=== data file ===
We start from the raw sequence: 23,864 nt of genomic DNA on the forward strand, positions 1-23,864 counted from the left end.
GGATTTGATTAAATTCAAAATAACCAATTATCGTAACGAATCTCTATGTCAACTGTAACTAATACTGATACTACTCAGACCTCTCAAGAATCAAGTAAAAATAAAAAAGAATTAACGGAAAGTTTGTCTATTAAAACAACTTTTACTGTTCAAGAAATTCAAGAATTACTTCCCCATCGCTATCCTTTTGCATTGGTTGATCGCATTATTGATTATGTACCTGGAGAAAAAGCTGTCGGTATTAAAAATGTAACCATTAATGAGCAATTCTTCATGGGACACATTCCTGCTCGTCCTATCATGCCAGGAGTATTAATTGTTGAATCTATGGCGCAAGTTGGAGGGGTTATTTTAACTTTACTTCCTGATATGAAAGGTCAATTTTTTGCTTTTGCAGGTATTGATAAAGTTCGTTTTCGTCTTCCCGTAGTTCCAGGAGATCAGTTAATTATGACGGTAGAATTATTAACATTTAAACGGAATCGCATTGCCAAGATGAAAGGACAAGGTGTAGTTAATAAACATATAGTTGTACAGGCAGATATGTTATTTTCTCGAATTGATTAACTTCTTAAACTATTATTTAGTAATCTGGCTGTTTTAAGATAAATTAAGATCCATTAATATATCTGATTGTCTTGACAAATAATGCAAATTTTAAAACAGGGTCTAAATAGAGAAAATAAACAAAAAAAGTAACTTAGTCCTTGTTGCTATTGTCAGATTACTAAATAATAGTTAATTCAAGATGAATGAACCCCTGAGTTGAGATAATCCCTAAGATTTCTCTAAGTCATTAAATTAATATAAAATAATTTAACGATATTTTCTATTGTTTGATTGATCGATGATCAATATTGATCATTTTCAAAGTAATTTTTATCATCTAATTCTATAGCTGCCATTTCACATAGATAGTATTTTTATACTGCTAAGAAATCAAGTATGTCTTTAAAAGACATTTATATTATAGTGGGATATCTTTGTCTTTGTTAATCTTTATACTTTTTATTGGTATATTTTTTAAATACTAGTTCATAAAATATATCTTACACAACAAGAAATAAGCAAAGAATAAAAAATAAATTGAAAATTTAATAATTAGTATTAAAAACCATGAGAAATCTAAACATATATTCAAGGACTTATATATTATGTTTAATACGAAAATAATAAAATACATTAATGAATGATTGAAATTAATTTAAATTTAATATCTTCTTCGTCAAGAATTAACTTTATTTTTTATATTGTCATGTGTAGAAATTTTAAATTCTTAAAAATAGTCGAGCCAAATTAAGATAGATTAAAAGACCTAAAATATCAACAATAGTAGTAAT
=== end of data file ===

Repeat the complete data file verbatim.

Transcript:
We start from the raw sequence: 23,864 nt of genomic DNA on the forward strand, positions 1-23,864 counted from the left end.
GGATTTGATTAAATTCAAAATAACCAATTATCGTAACGAATCTCTATGTCAACTGTAACTAATACTGATACTACTCAGACCTCTCAAGAATCAAGTAAAAATAAAAAAGAATTAACGGAAAGTTTGTCTATTAAAACAACTTTTACTGTTCAAGAAATTCAAGAATTACTTCCCCATCGCTATCCTTTTGCATTGGTTGATCGCATTATTGATTATGTACCTGGAGAAAAAGCTGTCGGTATTAAAAATGTAACCATTAATGAGCAATTCTTCATGGGACACATTCCTGCTCGTCCTATCATGCCAGGAGTATTAATTGTTGAATCTATGGCGCAAGTTGGAGGGGTTATTTTAACTTTACTTCCTGATATGAAAGGTCAATTTTTTGCTTTTGCAGGTATTGATAAAGTTCGTTTTCGTCTTCCCGTAGTTCCAGGAGATCAGTTAATTATGACGGTAGAATTATTAACATTTAAACGGAATCGCATTGCCAAGATGAAAGGACAAGGTGTAGTTAATAAACATATAGTTGTACAGGCAGATATGTTATTTTCTCGAATTGATTAACTTCTTAAACTATTATTTAGTAATCTGGCTGTTTTAAGATAAATTAAGATCCATTAATATATCTGATTGTCTTGACAAATAATGCAAATTTTAAAACAGGGTCTAAATAGAGAAAATAAACAAAAAAAGTAACTTAGTCCTTGTTGCTATTGTCAGATTACTAAATAATAGTTAATTCAAGATGAATGAACCCCTGAGTTGAGATAATCCCTAAGATTTCTCTAAGTCATTAAATTAATATAAAATAATTTAACGATATTTTCTATTGTTTGATTGATCGATGATCAATATTGATCATTTTCAAAGTAATTTTTATCATCTAATTCTATAGCTGCCATTTCACATAGATAGTATTTTTATACTGCTAAGAAATCAAGTATGTCTTTAAAAGACATTTATATTATAGTGGGATATCTTTGTCTTTGTTAATCTTTATACTTTTTATTGGTATATTTTTTAAATACTAGTTCATAAAATATATCTTACACAACAAGAAATAAGCAAAGAATAAAAAATAAATTGAAAATTTAATAATTAGTATTAAAAACCATGAGAAATCTAAACATATATTCAAGGACTTATATATTATGTTTAATACGAAAATAATAAAATACATTAATGAATGATTGAAATTAATTTAAATTTAATATCTTCTTCGTCAAGAATTAACTTTATTTTTTATATTGTCATGTGTAGAAATTTTAAATTCTTAAAAATAGTCGAGCCAAATTAAGATAGATTAAAAGACCTAAAATATCAACAATAGTAGTAAT